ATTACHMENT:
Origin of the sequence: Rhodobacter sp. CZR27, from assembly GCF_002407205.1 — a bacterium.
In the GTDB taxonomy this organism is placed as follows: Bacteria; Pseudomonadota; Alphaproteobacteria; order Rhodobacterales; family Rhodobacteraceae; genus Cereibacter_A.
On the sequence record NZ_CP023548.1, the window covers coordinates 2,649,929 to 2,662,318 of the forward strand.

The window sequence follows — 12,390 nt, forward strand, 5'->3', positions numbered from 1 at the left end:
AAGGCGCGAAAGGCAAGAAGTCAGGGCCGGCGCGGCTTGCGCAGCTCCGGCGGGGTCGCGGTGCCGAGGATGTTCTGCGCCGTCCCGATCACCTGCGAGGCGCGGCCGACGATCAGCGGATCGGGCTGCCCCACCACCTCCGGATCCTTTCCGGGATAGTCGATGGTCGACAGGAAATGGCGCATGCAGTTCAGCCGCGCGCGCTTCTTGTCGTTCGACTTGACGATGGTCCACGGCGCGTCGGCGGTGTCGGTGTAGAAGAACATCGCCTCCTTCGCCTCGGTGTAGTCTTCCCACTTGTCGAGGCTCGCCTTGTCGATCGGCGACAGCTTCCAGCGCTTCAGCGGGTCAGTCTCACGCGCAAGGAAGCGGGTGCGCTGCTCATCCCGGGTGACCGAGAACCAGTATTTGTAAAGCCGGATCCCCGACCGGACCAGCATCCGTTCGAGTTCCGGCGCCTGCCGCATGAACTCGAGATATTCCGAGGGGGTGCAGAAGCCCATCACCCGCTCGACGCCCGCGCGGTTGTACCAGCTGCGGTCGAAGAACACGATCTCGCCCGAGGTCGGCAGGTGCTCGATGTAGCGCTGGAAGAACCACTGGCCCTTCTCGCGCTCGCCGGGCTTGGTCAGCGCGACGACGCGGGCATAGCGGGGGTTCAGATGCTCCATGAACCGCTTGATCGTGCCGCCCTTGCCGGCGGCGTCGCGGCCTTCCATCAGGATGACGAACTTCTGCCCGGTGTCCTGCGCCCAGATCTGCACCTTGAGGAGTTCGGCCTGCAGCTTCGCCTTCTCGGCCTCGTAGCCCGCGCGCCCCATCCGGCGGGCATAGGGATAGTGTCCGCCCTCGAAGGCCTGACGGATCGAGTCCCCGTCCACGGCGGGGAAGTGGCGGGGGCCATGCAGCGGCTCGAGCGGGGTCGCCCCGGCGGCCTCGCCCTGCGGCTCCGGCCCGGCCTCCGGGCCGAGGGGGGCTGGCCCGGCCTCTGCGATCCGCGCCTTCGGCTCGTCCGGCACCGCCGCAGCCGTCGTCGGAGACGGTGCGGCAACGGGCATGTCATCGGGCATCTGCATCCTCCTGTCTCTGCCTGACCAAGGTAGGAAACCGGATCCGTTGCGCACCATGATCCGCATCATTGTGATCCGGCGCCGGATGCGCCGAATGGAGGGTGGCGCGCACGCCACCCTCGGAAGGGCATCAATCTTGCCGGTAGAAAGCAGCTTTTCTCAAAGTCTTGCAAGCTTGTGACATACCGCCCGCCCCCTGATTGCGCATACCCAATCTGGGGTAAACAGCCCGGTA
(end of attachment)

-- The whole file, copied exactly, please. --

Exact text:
Origin of the sequence: Rhodobacter sp. CZR27, from assembly GCF_002407205.1 — a bacterium.
In the GTDB taxonomy this organism is placed as follows: Bacteria; Pseudomonadota; Alphaproteobacteria; order Rhodobacterales; family Rhodobacteraceae; genus Cereibacter_A.
On the sequence record NZ_CP023548.1, the window covers coordinates 2,649,929 to 2,662,318 of the forward strand.

The window sequence follows — 12,390 nt, forward strand, 5'->3', positions numbered from 1 at the left end:
AAGGCGCGAAAGGCAAGAAGTCAGGGCCGGCGCGGCTTGCGCAGCTCCGGCGGGGTCGCGGTGCCGAGGATGTTCTGCGCCGTCCCGATCACCTGCGAGGCGCGGCCGACGATCAGCGGATCGGGCTGCCCCACCACCTCCGGATCCTTTCCGGGATAGTCGATGGTCGACAGGAAATGGCGCATGCAGTTCAGCCGCGCGCGCTTCTTGTCGTTCGACTTGACGATGGTCCACGGCGCGTCGGCGGTGTCGGTGTAGAAGAACATCGCCTCCTTCGCCTCGGTGTAGTCTTCCCACTTGTCGAGGCTCGCCTTGTCGATCGGCGACAGCTTCCAGCGCTTCAGCGGGTCAGTCTCACGCGCAAGGAAGCGGGTGCGCTGCTCATCCCGGGTGACCGAGAACCAGTATTTGTAAAGCCGGATCCCCGACCGGACCAGCATCCGTTCGAGTTCCGGCGCCTGCCGCATGAACTCGAGATATTCCGAGGGGGTGCAGAAGCCCATCACCCGCTCGACGCCCGCGCGGTTGTACCAGCTGCGGTCGAAGAACACGATCTCGCCCGAGGTCGGCAGGTGCTCGATGTAGCGCTGGAAGAACCACTGGCCCTTCTCGCGCTCGCCGGGCTTGGTCAGCGCGACGACGCGGGCATAGCGGGGGTTCAGATGCTCCATGAACCGCTTGATCGTGCCGCCCTTGCCGGCGGCGTCGCGGCCTTCCATCAGGATGACGAACTTCTGCCCGGTGTCCTGCGCCCAGATCTGCACCTTGAGGAGTTCGGCCTGCAGCTTCGCCTTCTCGGCCTCGTAGCCCGCGCGCCCCATCCGGCGGGCATAGGGATAGTGTCCGCCCTCGAAGGCCTGACGGATCGAGTCCCCGTCCACGGCGGGGAAGTGGCGGGGGCCATGCAGCGGCTCGAGCGGGGTCGCCCCGGCGGCCTCGCCCTGCGGCTCCGGCCCGGCCTCCGGGCCGAGGGGGGCTGGCCCGGCCTCTGCGATCCGCGCCTTCGGCTCGTCCGGCACCGCCGCAGCCGTCGTCGGAGACGGTGCGGCAACGGGCATGTCATCGGGCATCTGCATCCTCCTGTCTCTGCCTGACCAAGGTAGGAAACCGGATCCGTTGCGCACCATGATCCGCATCATTGTGATCCGGCGCCGGATGCGCCGAATGGAGGGTGGCGCGCACGCCACCCTCGGAAGGGCATCAATCTTGCCGGTAGAAAGCAGCTTTTCTCAAAGTCTTGCAAGCTTGTGACATACCGCCCGCCCCCTGATTGCGCATACCCAATCTGGGGTAAACAGCCCGGTA